Actually, I’m sure she didn’t expect the box to taste like pineapple, but Mewsette certainly did expect it to hold together through the finishing of her newest project. After she and Giuseppe had napped in it off and on and she’d done a bit of work between naps, the sides began collapsing.
I asked Mewsette if she thought this might not actually also be something the cardboard might want to express to the world. So though Mewsette was disappointed, she agreed to continue this important work in discovering the voice of the cardboard, and she also asked me to leave the carefully placed scraps where they were on the table. They were part of the work.
Unfortunately, the box completely collapsed after another series of naps, but Mewsette still said that was also what the cardboard had to say and considered it a progressive installation. Also, there was a bit of tabletop hockey with the scraps, but it was, after all, an interactive installation. I admire her flexibility.
See more posts about Mewsette, the Cardboard Interpretative Artist.
All images used on this site are copyrighted to Bernadette E. Kazmarski unless otherwise noted and may not be used without my written permission. Please ask if you are interested in using one in a print or internet publication. If you are interested in purchasing a print of this image or a product including this image, check my Etsy shop or Fine Art America profile to see if I have it available already. If you don’t find it there, visit Ordering Custom Artwork for more information on a custom greeting card, print or other item.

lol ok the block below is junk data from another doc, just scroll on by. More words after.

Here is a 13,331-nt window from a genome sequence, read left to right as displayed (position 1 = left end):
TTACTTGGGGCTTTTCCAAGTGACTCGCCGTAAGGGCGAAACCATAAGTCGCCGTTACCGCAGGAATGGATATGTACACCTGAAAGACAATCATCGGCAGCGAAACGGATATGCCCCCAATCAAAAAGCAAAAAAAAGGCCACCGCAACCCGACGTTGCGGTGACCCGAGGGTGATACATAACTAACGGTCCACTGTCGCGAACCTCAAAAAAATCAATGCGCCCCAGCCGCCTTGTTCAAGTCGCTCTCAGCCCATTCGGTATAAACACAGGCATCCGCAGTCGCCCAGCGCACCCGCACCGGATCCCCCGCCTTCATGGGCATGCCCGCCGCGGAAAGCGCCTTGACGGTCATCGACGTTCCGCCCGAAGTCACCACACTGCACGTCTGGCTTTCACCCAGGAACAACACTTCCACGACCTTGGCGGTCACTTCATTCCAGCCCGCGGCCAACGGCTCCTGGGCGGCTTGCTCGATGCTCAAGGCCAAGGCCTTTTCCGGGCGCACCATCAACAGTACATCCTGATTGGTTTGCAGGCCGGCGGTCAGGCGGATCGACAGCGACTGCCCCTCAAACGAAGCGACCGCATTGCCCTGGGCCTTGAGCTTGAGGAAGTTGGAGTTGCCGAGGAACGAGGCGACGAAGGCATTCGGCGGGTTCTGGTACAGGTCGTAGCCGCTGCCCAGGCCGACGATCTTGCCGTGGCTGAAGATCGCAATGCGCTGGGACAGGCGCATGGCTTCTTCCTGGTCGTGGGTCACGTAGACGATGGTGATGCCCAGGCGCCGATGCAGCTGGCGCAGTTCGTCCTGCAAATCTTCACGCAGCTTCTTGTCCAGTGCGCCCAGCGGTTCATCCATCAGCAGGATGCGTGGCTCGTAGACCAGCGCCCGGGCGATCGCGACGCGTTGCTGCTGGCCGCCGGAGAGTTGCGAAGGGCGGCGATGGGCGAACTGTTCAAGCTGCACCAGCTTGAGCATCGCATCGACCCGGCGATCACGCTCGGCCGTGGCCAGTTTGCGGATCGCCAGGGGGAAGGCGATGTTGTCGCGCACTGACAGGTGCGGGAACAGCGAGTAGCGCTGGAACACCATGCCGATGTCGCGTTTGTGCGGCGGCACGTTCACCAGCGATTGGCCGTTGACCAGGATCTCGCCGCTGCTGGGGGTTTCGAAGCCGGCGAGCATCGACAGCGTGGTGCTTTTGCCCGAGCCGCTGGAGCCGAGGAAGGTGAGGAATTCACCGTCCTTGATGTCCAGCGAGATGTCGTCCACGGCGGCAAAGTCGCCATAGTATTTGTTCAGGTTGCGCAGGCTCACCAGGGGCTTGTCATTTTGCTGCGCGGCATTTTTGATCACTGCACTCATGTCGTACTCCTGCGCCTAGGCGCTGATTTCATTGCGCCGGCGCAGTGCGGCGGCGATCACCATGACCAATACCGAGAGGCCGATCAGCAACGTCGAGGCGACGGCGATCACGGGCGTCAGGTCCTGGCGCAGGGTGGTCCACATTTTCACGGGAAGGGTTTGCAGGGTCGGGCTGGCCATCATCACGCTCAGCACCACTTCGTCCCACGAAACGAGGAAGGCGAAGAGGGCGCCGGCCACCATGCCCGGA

Subscribe to The Creative Cat on your Kindle
Start with a 14-day free trial. You can cancel at any time during the free trial period. If you enjoy your subscription, do nothing and it will automatically continue at the regular monthly price of 99 cents. Click here to subscribe to The Creative Cat on your Kindle.